Wheeler’s letter also states that the EPA is still planning to propose a revision to the Application Exclusion Zone (AEZ) provision of the WPS, with a public comment period of at least 90 days. We fully expect EPA to propose harmful changes to the AEZ provision later this year. The AEZ provides a measure of protection to workers and bystanders from off-target drift during pesticide applications. FJ and partner organizations will work to preserve those protections, including through the submission of comments once the proposed changes are published.

Legislation Banning Chlorpyrifos Introduced in House

Earlier this week, Representative Nydia Velasquez (D-NY) introduced the “Pesticide Protection Act,” which would ban the sale of chlorpyrifos, a toxic chemical that has been linked to damaging health outcomes in workers, pregnant women and children. The bill, H.R. 230, currently has over 40 co-sponsors. The EPA was previously set to ban the use of chlorpyrifos under the Obama administration; however, it later reversed its decision under the Trump administration. Farmworker Justice, along with various environmental and worker rights groups, is currently involved in a lawsuit against the EPA in which the 9th Circuit Court of Appeals has ordered the agency to ban chlorpyrifos. However, EPA has appealed that decision and the litigation is still ongoing.

Labor Contractor Fined by OSHA after Worker Heat Stress Death

Last month, Georgia agricultural labor contractor Beiza Brothers Harvesting was fined $12,934 by the Occupational Safety and Health Administration (OSHA) for conditions that led to the death of a worker from heat stress. Previous FJ updates detailed the conditions leading up to the tragic death of the 24-year old worker while picking tomatoes in extremely high temperatures. OSHA also issued additional citations against Beiza Brothers related to a failure to train employees about hazardous chemicals and unsafe equipment, but did not levy additional fines for these citations.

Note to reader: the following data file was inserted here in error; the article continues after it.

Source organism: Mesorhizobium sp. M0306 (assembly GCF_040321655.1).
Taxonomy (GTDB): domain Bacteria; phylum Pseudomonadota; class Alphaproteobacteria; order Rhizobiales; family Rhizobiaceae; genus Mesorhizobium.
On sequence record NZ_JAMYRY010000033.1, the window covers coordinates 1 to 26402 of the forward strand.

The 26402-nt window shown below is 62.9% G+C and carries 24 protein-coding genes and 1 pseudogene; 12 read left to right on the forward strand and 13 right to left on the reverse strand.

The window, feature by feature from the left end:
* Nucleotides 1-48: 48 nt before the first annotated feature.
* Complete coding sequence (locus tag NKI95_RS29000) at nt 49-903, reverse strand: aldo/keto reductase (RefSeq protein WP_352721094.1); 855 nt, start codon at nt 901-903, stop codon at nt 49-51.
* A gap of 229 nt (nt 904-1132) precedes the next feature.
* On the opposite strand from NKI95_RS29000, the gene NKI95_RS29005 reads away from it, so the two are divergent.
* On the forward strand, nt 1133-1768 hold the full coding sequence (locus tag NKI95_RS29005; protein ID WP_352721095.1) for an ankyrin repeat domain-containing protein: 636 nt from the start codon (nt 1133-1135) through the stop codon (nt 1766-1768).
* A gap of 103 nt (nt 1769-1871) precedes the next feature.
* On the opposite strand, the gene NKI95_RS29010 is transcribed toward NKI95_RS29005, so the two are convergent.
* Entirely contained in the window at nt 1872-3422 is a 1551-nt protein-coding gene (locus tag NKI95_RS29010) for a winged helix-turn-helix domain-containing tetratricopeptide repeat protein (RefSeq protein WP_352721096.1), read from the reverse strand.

Update on Texas v. U.S. and Status of ACA

After Judge O’Connor issued a stay in the Texas v. U.S. lawsuit, the 17 Democratic Attorneys General who defended the Affordable Care Act’s (ACA) provisions filed an appeal with the Fifth Circuit on January 3. The Department of Justice (DOJ) filed its own appeal the following day. The Fifth Circuit has yet to schedule an initial briefing. As the appeals process moves forward, the ACA and its provisions remain in effect. Meanwhile, the House of Representatives filed the first of two motions to intervene in defense of the ACA.

A recent poll conducted by Protect Our Care shows that more than half of voters oppose the recent decision in Texas v. U.S. and 59% want to see the ACA remain in effect with fixes made as necessary. On January 3, the Centers for Medicare and Medicaid Services (CMS) released its final enrollment report that showed 8.4 million consumers enrolled in health insurance through healthcare.gov during the 2019 open enrollment period. This number is only 4% less than enrollment last year, despite the additional cuts to outreach and navigator programs. Enrollment is still open in a handful of states including Colorado (until January 12), California (January 15), and New York (January 31).

Farmworker Justice Update - 12/18/18

Public Comment Deadlines for Proposed H-2A Program Changes

As a reminder, there are various opportunities to comment in response to Federal Register notices related to the H-2A program, with deadlines next week. As mentioned in previous updates, the Department of Labor (DOL) issued notices of proposed rulemaking regarding the requirements for recruiting U.S. workers by employers seeking certification in both the H-2A and H-2B temporary guestworker visa programs. The deadline for submitting comments for both notices is now December 28 (it was previously December 10 but was extended).